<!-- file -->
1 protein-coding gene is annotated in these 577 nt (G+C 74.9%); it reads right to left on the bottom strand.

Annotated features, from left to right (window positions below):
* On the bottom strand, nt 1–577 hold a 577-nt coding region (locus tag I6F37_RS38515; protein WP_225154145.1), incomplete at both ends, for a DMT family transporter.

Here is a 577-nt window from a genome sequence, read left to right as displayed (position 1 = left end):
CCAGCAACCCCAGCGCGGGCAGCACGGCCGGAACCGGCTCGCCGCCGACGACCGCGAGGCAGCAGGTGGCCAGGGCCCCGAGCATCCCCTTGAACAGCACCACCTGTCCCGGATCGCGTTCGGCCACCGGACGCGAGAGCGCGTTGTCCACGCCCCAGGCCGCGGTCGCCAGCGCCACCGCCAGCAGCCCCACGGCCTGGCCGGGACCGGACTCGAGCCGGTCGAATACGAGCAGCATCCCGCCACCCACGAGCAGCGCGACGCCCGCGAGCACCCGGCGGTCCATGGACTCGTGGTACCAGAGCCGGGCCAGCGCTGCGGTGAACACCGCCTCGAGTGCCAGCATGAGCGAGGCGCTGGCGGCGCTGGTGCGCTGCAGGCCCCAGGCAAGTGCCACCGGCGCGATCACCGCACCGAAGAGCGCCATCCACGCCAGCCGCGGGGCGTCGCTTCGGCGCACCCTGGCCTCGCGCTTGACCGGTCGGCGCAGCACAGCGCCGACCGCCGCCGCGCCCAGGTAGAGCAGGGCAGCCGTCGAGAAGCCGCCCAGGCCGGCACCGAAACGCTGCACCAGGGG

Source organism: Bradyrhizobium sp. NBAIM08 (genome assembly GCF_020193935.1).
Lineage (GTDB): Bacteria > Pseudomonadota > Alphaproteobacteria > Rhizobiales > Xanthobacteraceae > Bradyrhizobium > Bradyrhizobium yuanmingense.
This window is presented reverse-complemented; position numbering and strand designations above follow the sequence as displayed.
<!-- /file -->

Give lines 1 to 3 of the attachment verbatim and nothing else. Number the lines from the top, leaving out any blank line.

1 protein-coding gene is annotated in these 577 nt (G+C 74.9%); it reads right to left on the bottom strand.

Annotated features, from left to right (window positions below):
* On the bottom strand, nt 1–577 hold a 577-nt coding region (locus tag I6F37_RS38515; protein WP_225154145.1), incomplete at both ends, for a DMT family transporter.